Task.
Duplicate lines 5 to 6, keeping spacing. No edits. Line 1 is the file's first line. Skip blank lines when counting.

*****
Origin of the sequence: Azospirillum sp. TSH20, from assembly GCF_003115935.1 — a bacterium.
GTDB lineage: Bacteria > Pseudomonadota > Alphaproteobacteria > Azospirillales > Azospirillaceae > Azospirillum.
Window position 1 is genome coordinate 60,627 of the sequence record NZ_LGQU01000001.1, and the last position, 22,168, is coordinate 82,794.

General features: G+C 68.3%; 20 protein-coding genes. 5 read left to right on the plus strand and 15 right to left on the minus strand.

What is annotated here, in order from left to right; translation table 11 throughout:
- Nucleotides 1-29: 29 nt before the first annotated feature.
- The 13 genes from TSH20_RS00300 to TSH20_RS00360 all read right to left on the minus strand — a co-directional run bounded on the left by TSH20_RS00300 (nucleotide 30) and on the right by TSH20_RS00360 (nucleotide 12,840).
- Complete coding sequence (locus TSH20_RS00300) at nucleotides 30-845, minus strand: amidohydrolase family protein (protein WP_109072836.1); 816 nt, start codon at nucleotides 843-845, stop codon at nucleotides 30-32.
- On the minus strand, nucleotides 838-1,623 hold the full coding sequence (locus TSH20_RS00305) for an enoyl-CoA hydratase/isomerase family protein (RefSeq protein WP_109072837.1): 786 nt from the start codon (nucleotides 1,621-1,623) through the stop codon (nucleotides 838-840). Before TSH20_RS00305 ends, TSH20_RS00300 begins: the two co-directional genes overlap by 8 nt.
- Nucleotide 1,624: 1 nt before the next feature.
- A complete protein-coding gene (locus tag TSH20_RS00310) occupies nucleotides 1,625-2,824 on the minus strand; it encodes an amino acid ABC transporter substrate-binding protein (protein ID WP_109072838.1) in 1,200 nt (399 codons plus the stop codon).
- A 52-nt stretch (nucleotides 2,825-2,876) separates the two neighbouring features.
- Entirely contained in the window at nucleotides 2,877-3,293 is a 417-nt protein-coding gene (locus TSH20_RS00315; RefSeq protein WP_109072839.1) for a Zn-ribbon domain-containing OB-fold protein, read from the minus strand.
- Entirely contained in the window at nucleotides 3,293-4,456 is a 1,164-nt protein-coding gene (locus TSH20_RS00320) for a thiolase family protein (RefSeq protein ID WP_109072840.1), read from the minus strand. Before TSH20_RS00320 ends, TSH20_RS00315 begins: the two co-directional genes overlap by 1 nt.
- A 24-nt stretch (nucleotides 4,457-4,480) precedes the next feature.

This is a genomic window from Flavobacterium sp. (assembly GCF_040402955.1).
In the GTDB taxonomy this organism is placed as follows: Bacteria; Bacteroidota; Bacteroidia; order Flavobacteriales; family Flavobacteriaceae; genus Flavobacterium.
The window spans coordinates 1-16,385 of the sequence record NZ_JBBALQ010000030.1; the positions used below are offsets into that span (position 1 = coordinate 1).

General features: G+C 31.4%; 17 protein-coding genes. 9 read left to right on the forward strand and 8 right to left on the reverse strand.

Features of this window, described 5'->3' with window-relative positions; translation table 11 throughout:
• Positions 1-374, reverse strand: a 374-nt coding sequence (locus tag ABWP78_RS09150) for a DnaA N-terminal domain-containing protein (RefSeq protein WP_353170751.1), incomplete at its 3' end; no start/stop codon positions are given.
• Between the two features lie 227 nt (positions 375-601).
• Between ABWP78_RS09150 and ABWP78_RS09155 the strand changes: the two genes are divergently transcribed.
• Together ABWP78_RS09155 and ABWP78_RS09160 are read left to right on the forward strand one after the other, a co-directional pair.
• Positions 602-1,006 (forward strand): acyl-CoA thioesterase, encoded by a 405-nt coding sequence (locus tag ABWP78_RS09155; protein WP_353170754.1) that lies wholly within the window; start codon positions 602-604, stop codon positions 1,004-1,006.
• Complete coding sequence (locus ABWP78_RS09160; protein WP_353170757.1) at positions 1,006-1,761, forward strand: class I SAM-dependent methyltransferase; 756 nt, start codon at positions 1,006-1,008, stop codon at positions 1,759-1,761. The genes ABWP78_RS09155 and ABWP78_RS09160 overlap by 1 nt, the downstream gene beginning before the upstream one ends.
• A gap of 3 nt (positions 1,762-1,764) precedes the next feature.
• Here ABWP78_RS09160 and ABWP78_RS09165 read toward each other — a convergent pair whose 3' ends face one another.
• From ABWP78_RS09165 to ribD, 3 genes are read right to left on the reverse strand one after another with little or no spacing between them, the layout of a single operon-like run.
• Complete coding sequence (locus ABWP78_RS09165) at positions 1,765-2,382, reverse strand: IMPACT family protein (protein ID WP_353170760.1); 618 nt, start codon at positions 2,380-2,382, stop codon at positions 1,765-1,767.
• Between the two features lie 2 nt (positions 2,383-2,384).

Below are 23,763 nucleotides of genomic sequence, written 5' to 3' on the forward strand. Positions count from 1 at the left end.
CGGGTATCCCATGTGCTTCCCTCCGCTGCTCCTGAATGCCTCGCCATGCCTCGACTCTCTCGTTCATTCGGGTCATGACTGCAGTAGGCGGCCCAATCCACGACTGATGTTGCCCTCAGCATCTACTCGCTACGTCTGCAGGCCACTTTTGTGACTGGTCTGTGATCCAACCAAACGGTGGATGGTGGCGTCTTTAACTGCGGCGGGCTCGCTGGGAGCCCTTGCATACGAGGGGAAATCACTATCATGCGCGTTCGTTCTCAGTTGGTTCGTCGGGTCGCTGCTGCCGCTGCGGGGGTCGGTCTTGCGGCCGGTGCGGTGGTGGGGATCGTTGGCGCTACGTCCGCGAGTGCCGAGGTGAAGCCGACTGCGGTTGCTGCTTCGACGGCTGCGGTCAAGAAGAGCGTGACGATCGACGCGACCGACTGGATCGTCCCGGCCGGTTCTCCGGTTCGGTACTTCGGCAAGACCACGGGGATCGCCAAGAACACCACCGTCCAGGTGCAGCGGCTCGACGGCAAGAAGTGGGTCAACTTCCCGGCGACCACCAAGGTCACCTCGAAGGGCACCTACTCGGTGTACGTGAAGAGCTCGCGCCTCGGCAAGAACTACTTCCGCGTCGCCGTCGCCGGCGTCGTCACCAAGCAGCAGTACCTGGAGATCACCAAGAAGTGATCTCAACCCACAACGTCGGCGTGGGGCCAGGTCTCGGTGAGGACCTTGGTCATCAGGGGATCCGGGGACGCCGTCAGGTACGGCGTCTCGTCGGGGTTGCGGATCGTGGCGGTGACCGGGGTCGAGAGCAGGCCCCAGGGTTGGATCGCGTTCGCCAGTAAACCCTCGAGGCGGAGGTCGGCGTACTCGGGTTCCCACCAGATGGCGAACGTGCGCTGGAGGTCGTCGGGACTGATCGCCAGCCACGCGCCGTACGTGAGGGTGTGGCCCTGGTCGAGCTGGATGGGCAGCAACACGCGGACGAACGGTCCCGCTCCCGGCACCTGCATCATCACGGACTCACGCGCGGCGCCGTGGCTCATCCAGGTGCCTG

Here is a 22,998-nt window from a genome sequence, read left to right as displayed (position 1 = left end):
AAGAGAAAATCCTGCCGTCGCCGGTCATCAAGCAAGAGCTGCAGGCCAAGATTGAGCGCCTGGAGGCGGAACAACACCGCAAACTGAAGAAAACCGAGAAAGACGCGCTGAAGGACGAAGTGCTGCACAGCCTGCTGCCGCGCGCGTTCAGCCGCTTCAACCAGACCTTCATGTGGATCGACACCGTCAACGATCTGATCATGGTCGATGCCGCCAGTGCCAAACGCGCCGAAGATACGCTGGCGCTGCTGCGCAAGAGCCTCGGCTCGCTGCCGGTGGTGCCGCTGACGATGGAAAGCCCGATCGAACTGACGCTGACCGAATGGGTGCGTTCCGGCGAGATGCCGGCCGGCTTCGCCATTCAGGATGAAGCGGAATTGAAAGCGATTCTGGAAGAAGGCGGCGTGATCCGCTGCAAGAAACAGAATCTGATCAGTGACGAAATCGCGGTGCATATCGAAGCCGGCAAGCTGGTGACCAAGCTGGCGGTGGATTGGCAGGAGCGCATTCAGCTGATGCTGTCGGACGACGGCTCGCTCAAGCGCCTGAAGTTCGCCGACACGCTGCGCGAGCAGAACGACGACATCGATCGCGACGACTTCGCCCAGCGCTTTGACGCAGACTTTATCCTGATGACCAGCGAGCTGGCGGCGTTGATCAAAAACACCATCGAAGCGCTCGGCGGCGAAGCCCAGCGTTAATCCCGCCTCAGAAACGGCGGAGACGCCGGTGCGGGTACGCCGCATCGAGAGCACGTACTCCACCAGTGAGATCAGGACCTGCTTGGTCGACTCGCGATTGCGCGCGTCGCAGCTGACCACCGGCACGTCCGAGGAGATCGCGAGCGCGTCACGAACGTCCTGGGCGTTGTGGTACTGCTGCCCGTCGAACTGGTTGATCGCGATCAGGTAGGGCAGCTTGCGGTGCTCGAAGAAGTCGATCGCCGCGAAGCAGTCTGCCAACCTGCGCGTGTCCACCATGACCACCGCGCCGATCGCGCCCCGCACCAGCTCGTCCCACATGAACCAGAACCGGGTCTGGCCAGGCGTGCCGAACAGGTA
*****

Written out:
What is annotated here, in order from left to right; translation table 11 throughout:
- Nucleotides 1-29: 29 nt before the first annotated feature.